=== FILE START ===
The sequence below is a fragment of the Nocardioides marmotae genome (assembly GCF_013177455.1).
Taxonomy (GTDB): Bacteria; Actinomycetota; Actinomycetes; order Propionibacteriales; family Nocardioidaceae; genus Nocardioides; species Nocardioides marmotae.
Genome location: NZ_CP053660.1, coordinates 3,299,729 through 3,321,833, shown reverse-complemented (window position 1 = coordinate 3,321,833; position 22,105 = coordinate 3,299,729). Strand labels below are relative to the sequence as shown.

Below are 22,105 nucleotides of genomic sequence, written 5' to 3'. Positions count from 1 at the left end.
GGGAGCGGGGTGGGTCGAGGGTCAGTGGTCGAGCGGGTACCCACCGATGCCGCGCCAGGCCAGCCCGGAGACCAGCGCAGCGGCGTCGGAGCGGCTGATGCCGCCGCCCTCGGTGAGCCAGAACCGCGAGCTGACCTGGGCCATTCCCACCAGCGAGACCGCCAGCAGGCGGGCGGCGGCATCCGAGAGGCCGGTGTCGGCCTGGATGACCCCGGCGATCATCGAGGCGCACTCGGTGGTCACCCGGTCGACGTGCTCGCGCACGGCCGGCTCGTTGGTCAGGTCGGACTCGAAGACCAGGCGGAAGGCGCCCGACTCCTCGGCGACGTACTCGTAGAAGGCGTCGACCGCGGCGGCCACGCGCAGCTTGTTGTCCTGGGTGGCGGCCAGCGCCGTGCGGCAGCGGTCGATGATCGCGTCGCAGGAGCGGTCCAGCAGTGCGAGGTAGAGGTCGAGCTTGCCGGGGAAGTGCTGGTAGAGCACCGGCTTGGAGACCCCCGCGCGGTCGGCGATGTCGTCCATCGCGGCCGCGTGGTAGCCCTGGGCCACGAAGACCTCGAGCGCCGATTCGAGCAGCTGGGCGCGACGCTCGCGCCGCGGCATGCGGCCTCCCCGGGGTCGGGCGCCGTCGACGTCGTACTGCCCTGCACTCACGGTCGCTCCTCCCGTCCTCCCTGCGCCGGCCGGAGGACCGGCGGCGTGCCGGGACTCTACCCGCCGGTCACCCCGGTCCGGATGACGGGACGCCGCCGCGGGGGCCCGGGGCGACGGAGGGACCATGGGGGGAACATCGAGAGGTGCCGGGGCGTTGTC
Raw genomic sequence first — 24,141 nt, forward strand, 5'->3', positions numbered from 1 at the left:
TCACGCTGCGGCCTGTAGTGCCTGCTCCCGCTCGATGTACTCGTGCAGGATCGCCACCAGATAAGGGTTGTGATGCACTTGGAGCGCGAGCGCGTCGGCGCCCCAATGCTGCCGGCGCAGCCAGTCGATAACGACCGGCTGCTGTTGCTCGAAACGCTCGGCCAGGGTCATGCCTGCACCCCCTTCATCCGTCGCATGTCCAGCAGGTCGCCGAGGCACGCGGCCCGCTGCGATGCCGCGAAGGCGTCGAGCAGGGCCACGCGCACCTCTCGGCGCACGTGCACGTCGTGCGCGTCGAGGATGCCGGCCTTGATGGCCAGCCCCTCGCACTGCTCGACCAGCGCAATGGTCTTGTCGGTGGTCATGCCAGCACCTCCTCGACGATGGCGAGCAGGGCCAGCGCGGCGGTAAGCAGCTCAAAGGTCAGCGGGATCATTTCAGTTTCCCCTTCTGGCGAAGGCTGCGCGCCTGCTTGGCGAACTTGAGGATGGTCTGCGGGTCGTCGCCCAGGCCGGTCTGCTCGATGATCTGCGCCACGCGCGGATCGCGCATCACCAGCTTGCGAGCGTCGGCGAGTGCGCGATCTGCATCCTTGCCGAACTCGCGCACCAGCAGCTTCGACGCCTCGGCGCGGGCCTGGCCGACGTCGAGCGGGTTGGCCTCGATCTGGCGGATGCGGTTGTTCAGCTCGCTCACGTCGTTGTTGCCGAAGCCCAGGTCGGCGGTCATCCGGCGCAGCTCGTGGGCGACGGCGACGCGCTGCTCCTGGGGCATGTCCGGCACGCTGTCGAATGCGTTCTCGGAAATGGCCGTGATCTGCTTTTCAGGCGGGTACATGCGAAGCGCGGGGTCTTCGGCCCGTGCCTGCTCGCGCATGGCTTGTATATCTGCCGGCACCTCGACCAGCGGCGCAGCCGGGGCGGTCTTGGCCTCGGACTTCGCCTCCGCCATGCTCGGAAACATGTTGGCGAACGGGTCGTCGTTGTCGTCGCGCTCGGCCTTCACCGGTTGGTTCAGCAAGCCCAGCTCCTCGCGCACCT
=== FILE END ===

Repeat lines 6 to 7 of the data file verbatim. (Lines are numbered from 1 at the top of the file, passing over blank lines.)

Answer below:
Raw genomic sequence first — 24,141 nt, forward strand, 5'->3', positions numbered from 1 at the left:
TCACGCTGCGGCCTGTAGTGCCTGCTCCCGCTCGATGTACTCGTGCAGGATCGCCACCAGATAAGGGTTGTGATGCACTTGGAGCGCGAGCGCGTCGGCGCCCCAATGCTGCCGGCGCAGCCAGTCGATAACGACCGGCTGCTGTTGCTCGAAACGCTCGGCCAGGGTCATGCCTGCACCCCCTTCATCCGTCGCATGTCCAGCAGGTCGCCGAGGCACGCGGCCCGCTGCGATGCCGCGAAGGCGTCGAGCAGGGCCACGCGCACCTCTCGGCGCACGTGCACGTCGTGCGCGTCGAGGATGCCGGCCTTGATGGCCAGCCCCTCGCACTGCTCGACCAGCGCAATGGTCTTGTCGGTGGTCATGCCAGCACCTCCTCGACGATGGCGAGCAGGGCCAGCGCGGCGGTAAGCAGCTCAAAGGTCAGCGGGATCATTTCAGTTTCCCCTTCTGGCGAAGGCTGCGCGCCTGCTTGGCGAACTTGAGGATGGTCTGCGGGTCGTCGCCCAGGCCGGTCTGCTCGATGATCTGCGCCACGCGCGGATCGCGCATCACCAGCTTGCGAGCGTCGGCGAGTGCGCGATCTGCATCCTTGCCGAACTCGCGCACCAGCAGCTTCGACGCCTCGGCGCGGGCCTGGCCGACGTCGAGCGGGTTGGCCTCGATCTGGCGGATGCGGTTGTTCAGCTCGCTCACGTCGTTGTTGCCGAAGCCCAGGTCGGCGGTCATCCGGCGCAGCTCGTGGGCGACGGCGACGCGCTGCTCCTGGGGCATGTCCGGCACGCTGTCGAATGCGTTCTCGGAAATGGCCGTGATCTGCTTTTCAGGCGGGTACATGCGAAGCGCGGGGTCTTCGGCCCGTGCCTGCTCGCGCATGGCTTGTATATCTGCCGGCACCTCGACCAGCGGCGCAGCCGGGGCGGTCTTGGCCTCGGACTTCGCCTCCGCCATGCTCGGAAACATGTTGGCGAACGGGTCGTCGTTGTCGTCGCGCTCGGCCTTCACCGGTTGGTTCAGCAAGCCCAGCTCCTCGCGCACCT